As we are approaching the much-awaited hacking conferences DefCon and Black Hat, security researchers and engineers are revealing their studies and exploits to spread awareness about the vulnerabilities and weaknesses of all those things that have either a wireless connection or the Internet connectivity.
This time, two security researchers, Richo Healey and Mike Ryan, got hold of few Bluetooth controlled electronic skateboards in an attempt to search for possible vulnerabilities in the onboard system.
Finding the Electric Skateboard Vulnerability
An itch to find a vulnerability in the electric skateboards arises when one of the researchers was riding his skateboard toward an intersection and the skateboard stopped abruptly, tossing him onto the street. Because he is a security engineer, he believed it happened due to the possible interference with his skateboard from other Bluetooth enabled devices at the intersection.
Rico Healey is a Security Engineer at the payment solution firm Stripe, and Mike Ryan is a member of Red Team at eBay. Both of these researches acquired three Bluetooth enabled electric skateboards to begin their research and hacking experiment.
While explaining the core reason behind their research, Rico Healey said:
“It’s easy to point to this and say, oh it’s just a skateboard, but for people who are buying these boards and commuting on them every day … there is risk obviously associated with that…. We explicitly did this research in order to make the devices safer.”
They spent quite a time on research that resulted in the discovery of an exploit which provided them a complete control over the skateboard’s digital onboard system, they codenamed this exploit as “FacePlant.”
The Three Vulnerable Electric Skateboards
The three skateboards used by researchers includes E-Go electric skateboard manufactured by the China-based company Yuneec; Boosted Dual Plus skateboard manufactured by the US-based company Boosted and 1300S Sports skateboard manufactured by the Australian-based establishment Revo.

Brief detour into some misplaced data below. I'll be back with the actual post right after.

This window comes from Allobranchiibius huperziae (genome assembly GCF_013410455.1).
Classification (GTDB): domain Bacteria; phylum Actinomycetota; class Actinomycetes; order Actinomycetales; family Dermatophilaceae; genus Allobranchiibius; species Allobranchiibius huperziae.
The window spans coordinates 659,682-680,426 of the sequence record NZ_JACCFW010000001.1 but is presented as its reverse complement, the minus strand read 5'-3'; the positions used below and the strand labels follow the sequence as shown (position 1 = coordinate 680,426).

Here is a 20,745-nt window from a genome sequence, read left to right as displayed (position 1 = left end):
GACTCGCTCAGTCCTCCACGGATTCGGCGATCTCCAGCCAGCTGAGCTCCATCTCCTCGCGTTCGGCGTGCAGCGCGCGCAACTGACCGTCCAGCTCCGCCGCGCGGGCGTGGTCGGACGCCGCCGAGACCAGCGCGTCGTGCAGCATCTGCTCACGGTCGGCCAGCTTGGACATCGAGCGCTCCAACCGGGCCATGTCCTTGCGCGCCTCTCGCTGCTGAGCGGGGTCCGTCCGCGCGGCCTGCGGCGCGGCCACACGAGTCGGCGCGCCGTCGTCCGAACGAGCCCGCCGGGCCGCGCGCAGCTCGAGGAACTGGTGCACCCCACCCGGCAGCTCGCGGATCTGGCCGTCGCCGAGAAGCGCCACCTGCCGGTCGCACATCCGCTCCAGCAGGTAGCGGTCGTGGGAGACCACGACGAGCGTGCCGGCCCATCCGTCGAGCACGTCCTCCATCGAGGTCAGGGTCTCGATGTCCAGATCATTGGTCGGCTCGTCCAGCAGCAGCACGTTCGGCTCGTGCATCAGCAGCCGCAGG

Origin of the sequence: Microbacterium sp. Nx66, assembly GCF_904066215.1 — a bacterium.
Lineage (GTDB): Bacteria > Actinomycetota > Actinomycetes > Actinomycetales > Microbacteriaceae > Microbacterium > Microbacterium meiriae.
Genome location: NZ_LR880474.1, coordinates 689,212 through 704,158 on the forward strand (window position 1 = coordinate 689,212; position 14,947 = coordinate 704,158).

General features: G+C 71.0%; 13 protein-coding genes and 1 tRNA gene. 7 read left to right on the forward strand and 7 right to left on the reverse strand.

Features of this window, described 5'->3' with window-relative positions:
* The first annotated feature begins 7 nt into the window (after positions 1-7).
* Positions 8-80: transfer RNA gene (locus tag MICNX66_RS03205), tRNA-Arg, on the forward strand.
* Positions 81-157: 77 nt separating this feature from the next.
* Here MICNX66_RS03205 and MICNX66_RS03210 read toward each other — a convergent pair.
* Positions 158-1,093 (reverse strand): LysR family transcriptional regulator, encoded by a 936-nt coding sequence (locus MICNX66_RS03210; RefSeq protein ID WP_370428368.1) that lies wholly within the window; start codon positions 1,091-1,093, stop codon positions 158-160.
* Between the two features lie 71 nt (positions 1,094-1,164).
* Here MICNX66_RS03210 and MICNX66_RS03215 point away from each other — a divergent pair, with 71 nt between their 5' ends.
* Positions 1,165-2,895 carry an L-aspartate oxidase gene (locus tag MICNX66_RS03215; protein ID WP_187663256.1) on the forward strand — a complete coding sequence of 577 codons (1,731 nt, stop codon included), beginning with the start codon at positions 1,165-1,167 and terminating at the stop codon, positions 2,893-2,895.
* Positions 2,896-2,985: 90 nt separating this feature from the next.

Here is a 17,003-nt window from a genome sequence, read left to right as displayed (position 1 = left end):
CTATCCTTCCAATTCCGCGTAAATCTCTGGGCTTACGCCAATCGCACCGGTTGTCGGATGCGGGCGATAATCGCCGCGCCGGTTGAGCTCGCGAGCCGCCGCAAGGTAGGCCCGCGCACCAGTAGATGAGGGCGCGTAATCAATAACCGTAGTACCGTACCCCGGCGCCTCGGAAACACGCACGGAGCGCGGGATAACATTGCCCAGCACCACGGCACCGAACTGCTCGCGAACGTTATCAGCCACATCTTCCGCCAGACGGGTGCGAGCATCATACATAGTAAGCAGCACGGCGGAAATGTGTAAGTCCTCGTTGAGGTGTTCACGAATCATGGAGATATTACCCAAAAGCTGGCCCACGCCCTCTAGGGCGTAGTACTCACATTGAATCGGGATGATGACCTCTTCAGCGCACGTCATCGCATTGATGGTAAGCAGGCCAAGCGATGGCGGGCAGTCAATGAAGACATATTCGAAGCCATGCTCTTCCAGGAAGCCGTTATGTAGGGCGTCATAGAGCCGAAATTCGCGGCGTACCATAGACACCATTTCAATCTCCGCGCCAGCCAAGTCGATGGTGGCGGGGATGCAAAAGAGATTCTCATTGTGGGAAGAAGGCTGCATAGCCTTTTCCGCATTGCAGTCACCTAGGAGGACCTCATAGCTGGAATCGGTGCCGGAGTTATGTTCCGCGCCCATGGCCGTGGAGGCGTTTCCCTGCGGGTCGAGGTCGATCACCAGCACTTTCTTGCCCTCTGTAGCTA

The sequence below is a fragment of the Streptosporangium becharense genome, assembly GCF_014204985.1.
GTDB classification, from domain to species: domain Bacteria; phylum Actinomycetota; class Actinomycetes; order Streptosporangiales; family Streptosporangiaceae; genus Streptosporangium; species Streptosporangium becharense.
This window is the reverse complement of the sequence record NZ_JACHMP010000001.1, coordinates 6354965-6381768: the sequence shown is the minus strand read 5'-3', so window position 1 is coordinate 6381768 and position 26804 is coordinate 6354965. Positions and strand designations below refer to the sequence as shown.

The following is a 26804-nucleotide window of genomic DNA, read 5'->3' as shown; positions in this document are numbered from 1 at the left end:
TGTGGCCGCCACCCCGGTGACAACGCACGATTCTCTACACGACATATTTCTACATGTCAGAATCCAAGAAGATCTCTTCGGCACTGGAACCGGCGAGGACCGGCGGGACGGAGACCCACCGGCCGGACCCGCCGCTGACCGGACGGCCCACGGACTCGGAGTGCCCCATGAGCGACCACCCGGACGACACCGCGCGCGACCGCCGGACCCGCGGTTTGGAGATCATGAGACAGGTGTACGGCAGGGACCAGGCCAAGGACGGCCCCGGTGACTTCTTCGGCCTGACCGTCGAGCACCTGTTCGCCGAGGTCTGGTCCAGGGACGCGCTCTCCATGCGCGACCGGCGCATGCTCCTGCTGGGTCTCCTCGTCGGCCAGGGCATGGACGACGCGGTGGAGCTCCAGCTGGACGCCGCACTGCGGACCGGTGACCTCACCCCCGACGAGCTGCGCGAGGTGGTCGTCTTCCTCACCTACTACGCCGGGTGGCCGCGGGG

The vulnerability lies within the unencrypted communication link between the skateboard and the remote control. The research found out that there is at least one serious vulnerability in each of the skateboard’s system, but the method of attack differs between each skateboard.
At this time, researchers have successfully managed to prepare a working hack for the Booster Dual Plus skateboard. While the second hack that is targeted towards E-Go skateboards is under development and is codenamed “Road Rash.”
How the Boosted Skateboard FacePlant Hack Works
The skateboards manufactured by Boosted uses an onboard app that controls two 1 kilo-watt electronic motors which can be controlled using a Bluetooth-enabled handheld remote. The motors continue to operate when a button is pressed and stops when a button is released.
Since the Bluetooth communication link is unencrypted, any hacker sitting proximate the skateboard can easily hack into the skateboard system, forcing the system to connect to his laptop.
For the hacker’s Bluetooth connection to establish connectivity with the skateboard, it takes mere two to ten seconds. When the connection is formed, the hacker would have only 10 milliseconds to take control of the skateboard and send a malware, because after that, the remote control and skateboard automatically re-establishes the connection.
“The remote becomes essentially a useless brick that can’t re-engage with the board until the attacker disconnects.”
To make this process faster and reliable, researchers suggested that hacker could make use of a script that automates the exploiting process.
But once the Bluetooth connection is established, the hacker would be able to stop the skateboard and can even send a malicious exploit, causing the motors to switch its revolving direction, or disengage the braking system.
Here’s how Kim Zetter of Wired explains the condition faced by rider once the skateboard is hacked:
A rider who is paying attention would notice the board slowing slightly as it goes into neutral—the wheels spinning in place briefly—before the reverse command kicks in and pitches the driver forward while the board takes off in the opposite direction. But most riders will be caught off guard. “Usually you don’t face plant, because the board slows down enough. But if you’re not expecting it, and you’re going fast enough, it could go pretty bad,” says Ryan.
Both researchers have planned to demonstrate several security vulnerabilities that helped them in Hacking Electric Skateboards: Vehicle Research for Mortals, the event is scheduled for Saturday at the Def Con hacker conference in Las Vegas.
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